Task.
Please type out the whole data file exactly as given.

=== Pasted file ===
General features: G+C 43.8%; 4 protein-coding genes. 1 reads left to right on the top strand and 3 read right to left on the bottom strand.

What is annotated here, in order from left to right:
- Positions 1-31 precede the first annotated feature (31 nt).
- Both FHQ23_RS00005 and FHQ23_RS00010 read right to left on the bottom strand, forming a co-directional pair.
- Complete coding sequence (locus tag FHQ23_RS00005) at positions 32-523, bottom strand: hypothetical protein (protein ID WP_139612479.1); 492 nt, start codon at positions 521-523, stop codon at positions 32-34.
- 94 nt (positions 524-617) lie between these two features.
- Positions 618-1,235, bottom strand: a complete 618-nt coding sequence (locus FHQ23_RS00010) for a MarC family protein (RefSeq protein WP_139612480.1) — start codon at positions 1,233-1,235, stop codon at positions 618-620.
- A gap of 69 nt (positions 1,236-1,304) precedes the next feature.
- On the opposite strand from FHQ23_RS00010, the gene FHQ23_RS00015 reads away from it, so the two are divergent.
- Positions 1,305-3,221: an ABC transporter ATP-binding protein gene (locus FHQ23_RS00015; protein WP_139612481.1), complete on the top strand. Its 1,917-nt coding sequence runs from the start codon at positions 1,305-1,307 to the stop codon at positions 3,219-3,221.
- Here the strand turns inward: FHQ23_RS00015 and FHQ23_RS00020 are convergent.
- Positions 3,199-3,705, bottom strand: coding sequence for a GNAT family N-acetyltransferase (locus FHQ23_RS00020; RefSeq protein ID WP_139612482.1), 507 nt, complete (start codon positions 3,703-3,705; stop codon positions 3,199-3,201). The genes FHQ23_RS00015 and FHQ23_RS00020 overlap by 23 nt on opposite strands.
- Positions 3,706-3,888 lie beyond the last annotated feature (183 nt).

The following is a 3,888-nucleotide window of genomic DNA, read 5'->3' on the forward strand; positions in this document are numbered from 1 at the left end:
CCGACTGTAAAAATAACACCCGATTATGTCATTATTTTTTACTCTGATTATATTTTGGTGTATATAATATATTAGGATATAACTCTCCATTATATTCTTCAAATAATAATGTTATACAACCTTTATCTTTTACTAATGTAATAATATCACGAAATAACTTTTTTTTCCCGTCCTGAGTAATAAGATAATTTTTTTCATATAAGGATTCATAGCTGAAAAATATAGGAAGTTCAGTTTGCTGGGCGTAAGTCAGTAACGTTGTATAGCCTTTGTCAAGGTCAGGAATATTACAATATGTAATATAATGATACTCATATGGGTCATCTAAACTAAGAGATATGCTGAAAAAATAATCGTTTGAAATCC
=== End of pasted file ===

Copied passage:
General features: G+C 43.8%; 4 protein-coding genes. 1 reads left to right on the top strand and 3 read right to left on the bottom strand.

What is annotated here, in order from left to right:
- Positions 1-31 precede the first annotated feature (31 nt).
- Both FHQ23_RS00005 and FHQ23_RS00010 read right to left on the bottom strand, forming a co-directional pair.
- Complete coding sequence (locus tag FHQ23_RS00005) at positions 32-523, bottom strand: hypothetical protein (protein ID WP_139612479.1); 492 nt, start codon at positions 521-523, stop codon at positions 32-34.
- 94 nt (positions 524-617) lie between these two features.
- Positions 618-1,235, bottom strand: a complete 618-nt coding sequence (locus FHQ23_RS00010) for a MarC family protein (RefSeq protein WP_139612480.1) — start codon at positions 1,233-1,235, stop codon at positions 618-620.
- A gap of 69 nt (positions 1,236-1,304) precedes the next feature.
- On the opposite strand from FHQ23_RS00010, the gene FHQ23_RS00015 reads away from it, so the two are divergent.
- Positions 1,305-3,221: an ABC transporter ATP-binding protein gene (locus FHQ23_RS00015; protein WP_139612481.1), complete on the top strand. Its 1,917-nt coding sequence runs from the start codon at positions 1,305-1,307 to the stop codon at positions 3,219-3,221.
- Here the strand turns inward: FHQ23_RS00015 and FHQ23_RS00020 are convergent.
- Positions 3,199-3,705, bottom strand: coding sequence for a GNAT family N-acetyltransferase (locus FHQ23_RS00020; RefSeq protein ID WP_139612482.1), 507 nt, complete (start codon positions 3,703-3,705; stop codon positions 3,199-3,201). The genes FHQ23_RS00015 and FHQ23_RS00020 overlap by 23 nt on opposite strands.
- Positions 3,706-3,888 lie beyond the last annotated feature (183 nt).

The following is a 3,888-nucleotide window of genomic DNA, read 5'->3' on the forward strand; positions in this document are numbered from 1 at the left end:
CCGACTGTAAAAATAACACCCGATTATGTCATTATTTTTTACTCTGATTATATTTTGGTGTATATAATATATTAGGATATAACTCTCCATTATATTCTTCAAATAATAATGTTATACAACCTTTATCTTTTACTAATGTAATAATATCACGAAATAACTTTTTTTTCCCGTCCTGAGTAATAAGATAATTTTTTTCATATAAGGATTCATAGCTGAAAAATATAGGAAGTTCAGTTTGCTGGGCGTAAGTCAGTAACGTTGTATAGCCTTTGTCAAGGTCAGGAATATTACAATATGTAATATAATGATACTCATATGGGTCATCTAAACTAAGAGATATGCTGAAAAAATAATCGTTTGAAATCC